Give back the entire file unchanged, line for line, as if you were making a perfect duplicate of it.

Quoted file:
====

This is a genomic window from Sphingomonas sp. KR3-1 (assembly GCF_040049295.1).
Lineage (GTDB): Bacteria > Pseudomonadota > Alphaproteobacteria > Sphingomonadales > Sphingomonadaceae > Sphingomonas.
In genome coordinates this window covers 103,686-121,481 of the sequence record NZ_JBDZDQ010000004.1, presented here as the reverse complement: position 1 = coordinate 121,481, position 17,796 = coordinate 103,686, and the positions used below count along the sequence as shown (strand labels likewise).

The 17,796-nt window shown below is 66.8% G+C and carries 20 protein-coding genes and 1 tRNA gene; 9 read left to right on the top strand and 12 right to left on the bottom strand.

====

This is a genomic window from Sphingomonas sp. KR3-1 (assembly GCF_040049295.1).
Lineage (GTDB): Bacteria > Pseudomonadota > Alphaproteobacteria > Sphingomonadales > Sphingomonadaceae > Sphingomonas.
In genome coordinates this window covers 103,686-121,481 of the sequence record NZ_JBDZDQ010000004.1, presented here as the reverse complement: position 1 = coordinate 121,481, position 17,796 = coordinate 103,686, and the positions used below count along the sequence as shown (strand labels likewise).

The 17,796-nt window shown below is 66.8% G+C and carries 20 protein-coding genes and 1 tRNA gene; 9 read left to right on the top strand and 12 right to left on the bottom strand.